Good news for energy and wildlife-

It is increasingly clear that the building of new coal plants is collapsing as this article indicates as a followup to my post of yesterday, Companies rethink coal plants.

While planning and some actual construction of wind, solar and geothermal plants in remote locations continues, with plenty of hype accompanyhing it, it seems to me that as in the 1970s energy crisis, it will be increased efficiency that wins the day. For example, read this story about building a “smart energy grid.” Stimulus Dollars Energize Efforts To Smarten Up the Electric Power Grid. By Peter Slevin and Steven Mufson. Washington Post.

Building new transmission lines is enormously expensive, and even large solar or wind farms do not supply all that much energy compared to a coal or nuclear plant. Therefore, I am thinking most of these wind and solar electricity facilities will be built next to, or near already existing transmission lines and in or near load centers such as on building roof tops.

The currently largest solar-steam electricity plant in the United States is Solar One. located just south of Henderson and Boulder City, Nevada. I drove by it the other day. See below. It takes up a lot of space and yet “largest” only means generation of 74 megawatts. The typical coal plant today is built in units of 500 to 750 megawatts. I also noticed that Solar One was located right next to a transmission line coming from Hoover Dam on the Colorado.

solar-one1

The Solar One steam-electric plant in Eldorado Valley, Nevada. Feb. 2009. Notice the big transmission line behind the plant. It comes from nearby Hoover Dam. Copyright © Ralph Maughan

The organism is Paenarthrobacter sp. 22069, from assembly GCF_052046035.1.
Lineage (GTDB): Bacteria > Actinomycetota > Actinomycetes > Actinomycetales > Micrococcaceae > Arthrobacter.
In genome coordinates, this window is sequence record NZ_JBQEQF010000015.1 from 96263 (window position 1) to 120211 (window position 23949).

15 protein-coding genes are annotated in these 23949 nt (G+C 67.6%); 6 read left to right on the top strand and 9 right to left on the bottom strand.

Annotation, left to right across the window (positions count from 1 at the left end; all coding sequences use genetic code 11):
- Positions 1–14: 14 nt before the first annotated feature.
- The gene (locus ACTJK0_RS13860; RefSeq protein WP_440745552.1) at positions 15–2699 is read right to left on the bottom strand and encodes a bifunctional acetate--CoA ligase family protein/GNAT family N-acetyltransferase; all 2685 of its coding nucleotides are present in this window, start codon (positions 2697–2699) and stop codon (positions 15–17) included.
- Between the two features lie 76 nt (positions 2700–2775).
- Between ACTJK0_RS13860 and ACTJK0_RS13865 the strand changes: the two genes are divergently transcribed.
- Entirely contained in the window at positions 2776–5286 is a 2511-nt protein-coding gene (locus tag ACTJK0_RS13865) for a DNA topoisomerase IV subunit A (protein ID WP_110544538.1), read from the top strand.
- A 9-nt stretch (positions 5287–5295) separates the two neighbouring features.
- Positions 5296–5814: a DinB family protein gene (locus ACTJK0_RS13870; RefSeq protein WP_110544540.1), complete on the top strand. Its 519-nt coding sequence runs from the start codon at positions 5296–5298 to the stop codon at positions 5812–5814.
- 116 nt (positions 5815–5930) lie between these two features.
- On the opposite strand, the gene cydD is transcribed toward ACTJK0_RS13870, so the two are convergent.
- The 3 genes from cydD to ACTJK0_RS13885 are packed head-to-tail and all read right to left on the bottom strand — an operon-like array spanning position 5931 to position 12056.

Awful as the “great recession” has become, one bright side is that it decreases the demand for electricity from what it would otherwise be. This makes is so that lack of electrical energy is not a barrier to economic recovery.

The disruption to wildlife habitat will be less than many believe, despite some scary proposals on the table such as China Mountain on the Idaho/Nevada border, which may indeed be built.

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About The Author

Ralph Maughan

Dr. Ralph Maughan is professor emeritus of political science at Idaho State University with specialties in natural resource politics, public opinion, interest groups, political parties, voting and elections. Aside from academic publications, he is author or co-author of three hiking/backpacking guides, and he is President of the Western Watersheds Project.

One Response to Coal plants checked by enviro campaigns, costs

  1. avatar Elkchaser says:

    I hope everyone realizes that these “green” sources of energy have to be subsidized by the government to make them competitive.

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Quote

‎"At some point we must draw a line across the ground of our home and our being, drive a spear into the land and say to the bulldozers, earthmovers, government and corporations, “thus far and no further.” If we do not, we shall later feel, instead of pride, the regret of Thoreau, that good but overly-bookish man, who wrote, near the end of his life, “If I repent of anything it is likely to be my good behaviour."

~ Edward Abbey

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